If a violent game is okay, then so is using a violent ad to promote it
A fortnight ago, it emerged that the Ad Standards Board had banned a television commercial for the video game Dead Island: Riptide, due to its depiction of violence – specifically suicide.
In its ruling, the ASB stated “Advertising or Marketing Communications shall not present or portray violence unless it is justifiable in the context of the product or service advertised.”
This particular game involves players travelling to a remote island to fight and destroy hordes of reanimated corpses. Players use household items, gardening tools and even propane tanks to rid their surroundings of the undead.
Decapitation, dismemberment and other gruesome acts are a core part of the game. The more spectacular the kill, the better. It’s for these blood-soaked reasons the game received Australia’s newly implemented R18+ rating, the most restrictive available. Due to the nature of the content, the ad was aired on a subscription television channel aligned with programs appropriate for its audience.
The message was clear – this is not a product for children.
It’s worth noting that most gamers aren’t children, either. The average age of a gamer in Australia is 33 years old. They’ve been playing video games for 12 years. They have grown-up jobs. They have mortgages. They have their own children. It is for the average gamer that the R18+ category was introduced in the first place. An adults-only rating for adult gamers.
There are many violent products or services advertised on TV. UFC bouts show real, living men punching each other in the face.
All this doesn’t take away from the fact that what happens in the advertisement is confronting. Real life suicide is, of course, a matter of grave concern. But no one is trying to glorify the act or use the pain and suffering endured by those left behind to sell a product, like Citroen and more recently, Hyundai.
The key distinction here is that the characters in this game aren’t real. The protagonists can’t be mistaken for a family member, they’re not people you may bump into on the street. They’re a collection of polygons and texture maps knitted together to depict something ugly.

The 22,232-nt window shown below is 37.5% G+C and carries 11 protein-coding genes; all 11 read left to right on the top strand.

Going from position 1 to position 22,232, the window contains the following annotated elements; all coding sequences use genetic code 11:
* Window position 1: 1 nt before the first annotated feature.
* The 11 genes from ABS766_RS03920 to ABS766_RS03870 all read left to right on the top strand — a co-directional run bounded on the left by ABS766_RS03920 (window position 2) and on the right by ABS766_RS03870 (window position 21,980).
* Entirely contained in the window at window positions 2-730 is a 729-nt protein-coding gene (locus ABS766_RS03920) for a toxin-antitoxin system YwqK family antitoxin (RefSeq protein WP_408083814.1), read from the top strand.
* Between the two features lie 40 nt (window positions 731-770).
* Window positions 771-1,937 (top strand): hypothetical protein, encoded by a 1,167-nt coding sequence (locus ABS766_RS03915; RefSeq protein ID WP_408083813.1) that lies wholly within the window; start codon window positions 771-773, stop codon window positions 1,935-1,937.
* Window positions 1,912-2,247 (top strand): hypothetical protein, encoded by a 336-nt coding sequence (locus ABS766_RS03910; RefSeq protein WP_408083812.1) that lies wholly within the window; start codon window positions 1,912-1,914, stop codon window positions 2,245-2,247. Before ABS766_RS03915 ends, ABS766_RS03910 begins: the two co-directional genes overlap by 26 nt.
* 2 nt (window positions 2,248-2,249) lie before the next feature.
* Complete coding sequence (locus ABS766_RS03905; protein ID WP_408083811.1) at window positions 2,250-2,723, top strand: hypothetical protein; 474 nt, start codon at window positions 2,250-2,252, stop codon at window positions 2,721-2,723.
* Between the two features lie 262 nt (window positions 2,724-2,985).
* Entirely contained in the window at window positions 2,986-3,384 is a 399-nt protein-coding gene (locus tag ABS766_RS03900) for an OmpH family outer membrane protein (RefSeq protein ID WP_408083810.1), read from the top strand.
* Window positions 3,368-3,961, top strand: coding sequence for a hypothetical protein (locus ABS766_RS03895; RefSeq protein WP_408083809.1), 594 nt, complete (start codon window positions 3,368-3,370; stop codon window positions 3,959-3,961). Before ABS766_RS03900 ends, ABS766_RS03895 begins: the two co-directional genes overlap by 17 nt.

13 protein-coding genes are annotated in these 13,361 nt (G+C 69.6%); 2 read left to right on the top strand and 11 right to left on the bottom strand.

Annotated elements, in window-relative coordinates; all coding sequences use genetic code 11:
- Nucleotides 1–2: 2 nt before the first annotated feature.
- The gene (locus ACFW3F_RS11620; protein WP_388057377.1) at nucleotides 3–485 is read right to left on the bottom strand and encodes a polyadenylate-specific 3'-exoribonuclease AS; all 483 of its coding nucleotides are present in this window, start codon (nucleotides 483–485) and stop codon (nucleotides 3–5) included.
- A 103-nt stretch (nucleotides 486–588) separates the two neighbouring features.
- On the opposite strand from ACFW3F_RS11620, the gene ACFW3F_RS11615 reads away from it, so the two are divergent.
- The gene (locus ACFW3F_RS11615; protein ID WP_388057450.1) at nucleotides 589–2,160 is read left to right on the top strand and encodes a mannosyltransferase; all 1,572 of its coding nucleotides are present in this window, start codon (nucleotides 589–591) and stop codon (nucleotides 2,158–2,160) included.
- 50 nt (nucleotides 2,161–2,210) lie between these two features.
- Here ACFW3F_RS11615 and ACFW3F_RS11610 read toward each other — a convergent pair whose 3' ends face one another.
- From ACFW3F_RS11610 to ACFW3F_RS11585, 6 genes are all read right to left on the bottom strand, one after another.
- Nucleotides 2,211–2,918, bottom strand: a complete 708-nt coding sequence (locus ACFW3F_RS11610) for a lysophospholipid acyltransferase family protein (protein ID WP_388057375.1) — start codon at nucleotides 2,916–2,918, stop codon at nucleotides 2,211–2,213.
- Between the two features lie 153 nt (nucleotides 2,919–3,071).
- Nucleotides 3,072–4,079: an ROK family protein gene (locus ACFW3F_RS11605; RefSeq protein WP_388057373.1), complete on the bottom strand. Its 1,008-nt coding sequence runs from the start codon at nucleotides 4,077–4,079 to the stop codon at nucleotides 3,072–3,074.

The situation itself is truly a flight of fancy. This advertising is not going to bring about flashbacks of a real-life trip to Fiji where the island just happened to be filled with ravenous human-shaped monsters. Even when running for their lives, the ASB would appreciate it if people “adhere to Prevailing Community Standards on health and safety.”
What kind of violence is “justifiable in the context of the product”? In a game where players find themselves pursued by predatory, demented, flesh devouring creatures, isn’t it possible this last act of freewill may be their only option? That stacking piles of flammable tanks and lighting a match may be the only way to protect their loved ones?
Games are designed by their very nature to be fantastical. If we are going to allow this type of content to be sold in our country, which was what the introduction of the R18+ category means, then there need to be allowances to advertise the product.
Yes, this advertisement is intense and impactful. It’s a depiction of desperation and defiance, but it’s also based on an entirely fantastical game, where desperation drives the gameplay, and players’ lives are on the line. Like it or not, it seems entirely justifiable in relation to the context of the product being sold.
- James Whitehead is GM of IGN Entertainment Australia. IGN helped launch the game with a preview event in Sydney